Monday, August 28, 2006

Sunday 23rd July: Big clouds, big holes and big rocks

20 miles outside Flagstaff, 6000 feet, 98 degrees F
coloured pencil in Moleskine sketchbook 8" x 10"

After breakfast, we travelled on from Gallup, along Interstate-40 and alongside Route 66, crossed over the state border back into Arizona and had a debate about whether we going to go and look at the Petrified Forest or visit cliff dwellings at Walnut Canyon. Pressures of time meant we couldn't do both - and in the end we opted for the latter - while keeping an eye out for dead tree rocks along the road side...........

As we approached Flagstaff we saw terrific cloud formations - of a lot less worrying variety than those we had seen the previous Tuesday. I photographed and sketched them in the Moleskine and had a go at trying to match coloured pencils to cloud colours - never an easy exercise. I also started to make a record of temperatures on my sketches - the car's dashboard said it was 98 degrees outside.

Walnut Canyon National Monument is a very big hole. It's 20 miles long, 400 feet deep and a ¼-mile wide and was carved by the Walnut Creek over a period of 60 million years.

It has very steep sides in sandstone and some fascinating geological features - such as what according to the website are "the wind-scoured dunes of an ancient desert." Higher up the walls turn to limestone and contain marine fossils from the sea which appeared later in thegeologicall timeline.

After lathering ourselves with high factor sun cream, we split up. Around 100 people lived here between 1100 and 1250. Gordon and Kathy walked down a very, very long flight of steps to get half way down the canyon and see the houses of the cliff dwellers........and then walked all the way up again.

I got about a third of the way and then realised, judging by the faces of the young and athletic coming back up (they were a bit 'puffed'), that I wouldn't enjoy the climb back up and stopped, sat on a step and sketched (see left). Louise, who has got 'the wise woman' off pat by now, stayed at the top and investigated exhibits.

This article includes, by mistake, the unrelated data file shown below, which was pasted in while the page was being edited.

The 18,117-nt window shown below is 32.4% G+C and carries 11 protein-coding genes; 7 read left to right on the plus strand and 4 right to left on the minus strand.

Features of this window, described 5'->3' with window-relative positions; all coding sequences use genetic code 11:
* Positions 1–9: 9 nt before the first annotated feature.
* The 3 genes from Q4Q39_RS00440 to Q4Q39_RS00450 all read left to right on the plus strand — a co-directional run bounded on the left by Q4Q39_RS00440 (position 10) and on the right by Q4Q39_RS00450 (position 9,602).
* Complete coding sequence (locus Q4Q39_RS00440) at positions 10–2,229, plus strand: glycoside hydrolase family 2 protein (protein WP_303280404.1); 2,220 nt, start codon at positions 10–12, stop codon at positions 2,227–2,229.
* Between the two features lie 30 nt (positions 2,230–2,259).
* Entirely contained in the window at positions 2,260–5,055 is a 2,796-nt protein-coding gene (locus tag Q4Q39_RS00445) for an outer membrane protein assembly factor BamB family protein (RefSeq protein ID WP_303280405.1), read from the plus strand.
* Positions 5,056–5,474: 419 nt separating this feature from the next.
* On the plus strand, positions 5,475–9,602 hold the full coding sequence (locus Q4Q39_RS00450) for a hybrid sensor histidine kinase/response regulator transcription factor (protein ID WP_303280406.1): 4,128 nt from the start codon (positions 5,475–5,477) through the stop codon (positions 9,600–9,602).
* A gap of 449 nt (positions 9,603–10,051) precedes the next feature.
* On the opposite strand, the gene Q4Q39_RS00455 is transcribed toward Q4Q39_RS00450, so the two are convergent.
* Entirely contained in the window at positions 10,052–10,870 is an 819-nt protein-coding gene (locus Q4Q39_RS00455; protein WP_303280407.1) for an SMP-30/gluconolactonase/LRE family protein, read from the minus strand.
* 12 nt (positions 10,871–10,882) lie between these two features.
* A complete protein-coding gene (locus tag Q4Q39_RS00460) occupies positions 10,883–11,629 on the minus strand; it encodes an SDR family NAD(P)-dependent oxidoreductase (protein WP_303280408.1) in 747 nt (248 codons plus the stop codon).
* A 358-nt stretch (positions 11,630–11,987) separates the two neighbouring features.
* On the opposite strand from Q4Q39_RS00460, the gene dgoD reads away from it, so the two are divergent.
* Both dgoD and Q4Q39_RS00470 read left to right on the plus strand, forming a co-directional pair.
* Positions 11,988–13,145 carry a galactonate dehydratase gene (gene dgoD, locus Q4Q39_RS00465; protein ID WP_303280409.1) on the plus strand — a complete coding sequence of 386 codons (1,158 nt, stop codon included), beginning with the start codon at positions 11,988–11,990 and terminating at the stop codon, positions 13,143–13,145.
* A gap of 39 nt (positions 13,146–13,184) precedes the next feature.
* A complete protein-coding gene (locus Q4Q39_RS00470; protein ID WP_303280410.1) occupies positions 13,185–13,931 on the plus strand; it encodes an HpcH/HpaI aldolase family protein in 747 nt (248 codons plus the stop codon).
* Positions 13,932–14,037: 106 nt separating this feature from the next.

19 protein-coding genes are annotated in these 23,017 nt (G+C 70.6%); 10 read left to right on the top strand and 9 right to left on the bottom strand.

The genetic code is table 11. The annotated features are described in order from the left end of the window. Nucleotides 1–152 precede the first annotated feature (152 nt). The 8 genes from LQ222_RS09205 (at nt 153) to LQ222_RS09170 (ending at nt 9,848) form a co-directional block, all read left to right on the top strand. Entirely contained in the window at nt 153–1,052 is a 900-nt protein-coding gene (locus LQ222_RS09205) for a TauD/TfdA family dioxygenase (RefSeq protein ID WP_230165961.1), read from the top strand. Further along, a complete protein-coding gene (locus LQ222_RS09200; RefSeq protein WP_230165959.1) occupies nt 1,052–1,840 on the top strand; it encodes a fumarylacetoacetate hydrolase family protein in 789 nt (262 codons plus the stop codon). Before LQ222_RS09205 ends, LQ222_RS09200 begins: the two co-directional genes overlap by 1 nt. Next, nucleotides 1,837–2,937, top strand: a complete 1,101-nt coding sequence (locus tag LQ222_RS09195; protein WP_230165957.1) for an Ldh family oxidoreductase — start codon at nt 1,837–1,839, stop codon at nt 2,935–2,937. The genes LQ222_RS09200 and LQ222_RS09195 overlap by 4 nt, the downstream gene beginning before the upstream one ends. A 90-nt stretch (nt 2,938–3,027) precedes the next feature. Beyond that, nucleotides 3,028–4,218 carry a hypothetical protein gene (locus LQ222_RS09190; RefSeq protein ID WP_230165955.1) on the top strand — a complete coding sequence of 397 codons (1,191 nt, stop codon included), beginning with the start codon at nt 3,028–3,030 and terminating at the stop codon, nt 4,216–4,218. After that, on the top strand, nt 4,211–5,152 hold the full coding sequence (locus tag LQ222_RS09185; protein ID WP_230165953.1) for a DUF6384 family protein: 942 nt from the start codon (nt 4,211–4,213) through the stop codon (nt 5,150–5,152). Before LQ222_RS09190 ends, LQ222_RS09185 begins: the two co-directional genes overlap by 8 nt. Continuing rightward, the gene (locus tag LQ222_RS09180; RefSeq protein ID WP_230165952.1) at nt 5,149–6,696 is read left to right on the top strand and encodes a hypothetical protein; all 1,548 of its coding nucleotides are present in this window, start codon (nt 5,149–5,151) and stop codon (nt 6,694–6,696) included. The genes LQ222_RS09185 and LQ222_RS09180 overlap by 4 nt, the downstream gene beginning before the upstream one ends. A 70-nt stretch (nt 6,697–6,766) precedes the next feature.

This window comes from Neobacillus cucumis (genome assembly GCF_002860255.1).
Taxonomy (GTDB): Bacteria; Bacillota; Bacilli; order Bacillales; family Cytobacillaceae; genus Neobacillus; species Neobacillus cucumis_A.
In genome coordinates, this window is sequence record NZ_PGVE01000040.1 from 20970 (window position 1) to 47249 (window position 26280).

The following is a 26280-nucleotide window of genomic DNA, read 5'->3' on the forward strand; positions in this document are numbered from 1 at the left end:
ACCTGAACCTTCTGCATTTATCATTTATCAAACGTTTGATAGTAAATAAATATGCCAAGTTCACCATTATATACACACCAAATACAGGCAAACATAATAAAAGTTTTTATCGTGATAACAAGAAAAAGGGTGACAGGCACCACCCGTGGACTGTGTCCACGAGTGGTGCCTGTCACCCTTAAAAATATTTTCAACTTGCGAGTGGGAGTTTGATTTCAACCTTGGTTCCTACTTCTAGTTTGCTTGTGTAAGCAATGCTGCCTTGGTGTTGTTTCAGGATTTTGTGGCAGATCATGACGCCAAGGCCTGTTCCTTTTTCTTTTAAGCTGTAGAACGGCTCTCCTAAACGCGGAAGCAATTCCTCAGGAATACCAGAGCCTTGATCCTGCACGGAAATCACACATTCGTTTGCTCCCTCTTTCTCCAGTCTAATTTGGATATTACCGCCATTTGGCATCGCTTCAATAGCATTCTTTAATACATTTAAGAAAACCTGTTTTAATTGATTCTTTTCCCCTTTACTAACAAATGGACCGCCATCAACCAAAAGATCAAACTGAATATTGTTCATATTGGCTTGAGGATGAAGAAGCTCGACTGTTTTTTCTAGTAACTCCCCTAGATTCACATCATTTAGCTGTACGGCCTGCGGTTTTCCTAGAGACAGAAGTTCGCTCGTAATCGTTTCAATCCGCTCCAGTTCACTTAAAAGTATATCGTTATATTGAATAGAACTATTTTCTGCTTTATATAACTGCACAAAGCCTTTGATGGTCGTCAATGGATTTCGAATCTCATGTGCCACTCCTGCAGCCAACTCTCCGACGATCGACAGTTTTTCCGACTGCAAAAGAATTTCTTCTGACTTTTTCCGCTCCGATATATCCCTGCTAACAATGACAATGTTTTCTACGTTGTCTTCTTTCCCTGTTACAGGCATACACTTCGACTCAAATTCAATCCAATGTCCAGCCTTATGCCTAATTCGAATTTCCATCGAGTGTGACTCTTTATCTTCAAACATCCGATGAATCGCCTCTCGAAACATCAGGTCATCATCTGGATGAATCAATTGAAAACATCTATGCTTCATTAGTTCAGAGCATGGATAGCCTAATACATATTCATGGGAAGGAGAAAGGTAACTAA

Leaving the canyon, just before we got to Flagstaff we turned south and headed for Sedona. My goodness, those rocks are BIG and RED! None of my photos really did them justice and it was cloudy overhead so we didn't get the impact of the light on them. I was so close to them I couldn't sketch them at all - if that makes sense. It would have been great to have been able to stop but it had started raining and we still had miles to cover. Here's a link to a site which does show just how impressive Sedona really is.

And here's something else you don't see often. In fact the peacock green McDonalds sign in the centre of Sedona is very much a one-off!

We finally landed in Prescott after a side trip to Jerome which was once called 'the wickedest town in the west' where we think we found a brothel masquerading as an art gallery - which was something we all agreed was a new one on us! Staggering views from Jerome - but one of those - 'you have to be there to see it' ones, impossible to capture on camera - well my camera!

This is one of my favourite shots of the trip - I think it's the neon lights of the theatre and the cars on main street in Prescott against the more subtle but equallystunningy colour of the sunset - behind a great big mesa!

Prescott has the nicest town square and looks like it ought to be doing auditions for films - maybe something inbetween Back to the Future and Close Encounters.

We went to bed with strict instructions from Louise that we had to be up and on the road at the crack of dawn if we were to beat the heat the next day!

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